I have worked with computers, off and on, for over 38 years. When I graduated from college in 1976, I had tried to fashion my own MIS degree, which, of course, didn't exist then. My first real experience with a "computer" was carrying punch cards to a window to have someone run my program on an IBM 34. I had met a graduate student who told me how to modify the jcl (job control language) to make my programs turn around faster. Next was a programmable calculator, the Victor 4900, and a word processing machine, the Burroughs Redactron, both of which were being sold by the office machine company I worked for.
The first "real" personal computer I owned was an Atari 400xl. That was soon replaced by an Atari 800xl - of course modified with Claus Bucholtz's memory upgrade, and then an Atari ST with a daughterboard sporting the NEC V15 chip which allowed me to run MS-DOS. I would have loved to have an IBM computer, but I couldn't afford the $5000+ it cost back then (clones were selling for that much in 1983). At the same time I was learning the intricacies of the Burroughs B-27 computer that was being used by U-Haul and subsequently I found a computer job supporting the Burroughs B-28 used by county governments. I finally cut my teeth on IBM compatibles when I started replacing banks and credit union's terminals with pcs, around 1991. It was fun back then - DOS based, with multitasking provided by a program called Software Carousel. The only real claim to fame is that I earned a MCP for Windows 3.1, and I am a Novell CNE.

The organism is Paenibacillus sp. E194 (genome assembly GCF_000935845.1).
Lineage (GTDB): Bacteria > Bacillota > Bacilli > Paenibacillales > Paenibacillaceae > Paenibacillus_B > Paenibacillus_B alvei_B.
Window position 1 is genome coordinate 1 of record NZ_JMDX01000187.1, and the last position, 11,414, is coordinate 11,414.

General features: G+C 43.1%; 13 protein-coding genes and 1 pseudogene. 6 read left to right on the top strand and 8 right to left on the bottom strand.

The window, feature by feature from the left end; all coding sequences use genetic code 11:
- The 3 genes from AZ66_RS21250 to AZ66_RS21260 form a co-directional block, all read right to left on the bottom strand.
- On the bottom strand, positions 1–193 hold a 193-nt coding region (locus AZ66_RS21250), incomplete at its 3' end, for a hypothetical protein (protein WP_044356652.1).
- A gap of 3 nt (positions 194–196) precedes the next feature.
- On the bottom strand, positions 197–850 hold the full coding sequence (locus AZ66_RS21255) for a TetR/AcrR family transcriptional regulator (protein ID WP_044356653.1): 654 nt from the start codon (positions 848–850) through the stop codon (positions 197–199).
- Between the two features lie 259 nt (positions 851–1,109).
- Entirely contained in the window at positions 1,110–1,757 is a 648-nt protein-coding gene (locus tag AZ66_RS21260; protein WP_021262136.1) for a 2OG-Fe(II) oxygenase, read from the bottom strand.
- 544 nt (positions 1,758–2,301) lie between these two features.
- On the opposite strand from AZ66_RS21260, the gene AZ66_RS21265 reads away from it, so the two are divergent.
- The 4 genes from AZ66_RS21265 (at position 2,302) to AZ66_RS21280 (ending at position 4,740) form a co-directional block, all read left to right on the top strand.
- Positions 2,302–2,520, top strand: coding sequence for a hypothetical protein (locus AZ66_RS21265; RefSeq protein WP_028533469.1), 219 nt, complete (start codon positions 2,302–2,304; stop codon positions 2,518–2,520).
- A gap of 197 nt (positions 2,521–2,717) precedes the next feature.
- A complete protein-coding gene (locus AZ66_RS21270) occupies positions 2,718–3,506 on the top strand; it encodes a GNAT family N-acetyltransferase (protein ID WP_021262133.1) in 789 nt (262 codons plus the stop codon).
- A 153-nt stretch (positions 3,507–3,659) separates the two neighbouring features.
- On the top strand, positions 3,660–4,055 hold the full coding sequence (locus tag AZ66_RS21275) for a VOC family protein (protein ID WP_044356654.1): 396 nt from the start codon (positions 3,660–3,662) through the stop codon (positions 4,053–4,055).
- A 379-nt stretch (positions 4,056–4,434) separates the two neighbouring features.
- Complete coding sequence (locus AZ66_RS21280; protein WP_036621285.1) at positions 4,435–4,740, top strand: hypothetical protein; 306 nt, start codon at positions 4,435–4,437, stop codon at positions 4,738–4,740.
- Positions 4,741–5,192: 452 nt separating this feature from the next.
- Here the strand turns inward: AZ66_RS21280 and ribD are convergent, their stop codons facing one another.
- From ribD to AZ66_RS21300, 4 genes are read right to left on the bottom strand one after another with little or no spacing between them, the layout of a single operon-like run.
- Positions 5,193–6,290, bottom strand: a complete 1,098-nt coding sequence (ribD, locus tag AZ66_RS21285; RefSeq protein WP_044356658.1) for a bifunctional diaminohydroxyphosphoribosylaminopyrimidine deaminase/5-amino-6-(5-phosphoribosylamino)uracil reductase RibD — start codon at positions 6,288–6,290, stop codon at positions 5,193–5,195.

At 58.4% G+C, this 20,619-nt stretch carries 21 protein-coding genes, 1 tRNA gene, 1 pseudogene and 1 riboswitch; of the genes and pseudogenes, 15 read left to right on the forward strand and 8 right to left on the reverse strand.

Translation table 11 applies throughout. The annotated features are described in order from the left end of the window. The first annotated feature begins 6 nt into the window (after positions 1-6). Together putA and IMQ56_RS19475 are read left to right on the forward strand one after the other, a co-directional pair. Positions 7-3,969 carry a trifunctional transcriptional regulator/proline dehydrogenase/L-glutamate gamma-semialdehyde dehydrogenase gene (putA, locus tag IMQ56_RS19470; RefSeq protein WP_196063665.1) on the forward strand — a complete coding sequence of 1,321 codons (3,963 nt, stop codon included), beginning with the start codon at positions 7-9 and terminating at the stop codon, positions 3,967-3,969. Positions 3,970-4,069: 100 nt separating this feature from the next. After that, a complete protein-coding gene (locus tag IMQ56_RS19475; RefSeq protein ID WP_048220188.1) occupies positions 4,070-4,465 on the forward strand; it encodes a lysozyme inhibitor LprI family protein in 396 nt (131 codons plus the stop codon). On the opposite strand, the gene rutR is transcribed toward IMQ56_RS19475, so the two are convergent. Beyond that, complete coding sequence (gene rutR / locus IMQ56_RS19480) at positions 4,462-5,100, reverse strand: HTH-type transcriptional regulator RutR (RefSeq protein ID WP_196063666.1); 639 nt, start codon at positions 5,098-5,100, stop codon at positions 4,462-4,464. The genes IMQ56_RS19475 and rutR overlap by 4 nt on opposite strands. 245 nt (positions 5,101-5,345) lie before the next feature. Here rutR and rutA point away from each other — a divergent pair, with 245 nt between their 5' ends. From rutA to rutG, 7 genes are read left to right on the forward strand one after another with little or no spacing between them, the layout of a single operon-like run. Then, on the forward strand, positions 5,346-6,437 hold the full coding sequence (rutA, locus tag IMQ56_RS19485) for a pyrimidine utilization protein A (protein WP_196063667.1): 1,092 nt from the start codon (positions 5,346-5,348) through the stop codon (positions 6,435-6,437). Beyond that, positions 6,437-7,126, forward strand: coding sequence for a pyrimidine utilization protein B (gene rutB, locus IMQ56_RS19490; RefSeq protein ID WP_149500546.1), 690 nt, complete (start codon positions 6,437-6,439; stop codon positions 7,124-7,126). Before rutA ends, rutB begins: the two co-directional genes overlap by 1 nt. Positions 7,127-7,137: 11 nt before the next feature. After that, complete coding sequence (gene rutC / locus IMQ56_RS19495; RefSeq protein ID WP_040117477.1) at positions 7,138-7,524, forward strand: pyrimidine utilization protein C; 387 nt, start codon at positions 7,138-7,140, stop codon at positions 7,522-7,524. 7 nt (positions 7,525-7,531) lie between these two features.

After working for a bank for 4.7 years as their IT Manager, I started my own computer support business in 2004 and have been mostly helping individuals and small business clean up their systems. I am semi-retired, but still have a big book full of satisfied customers.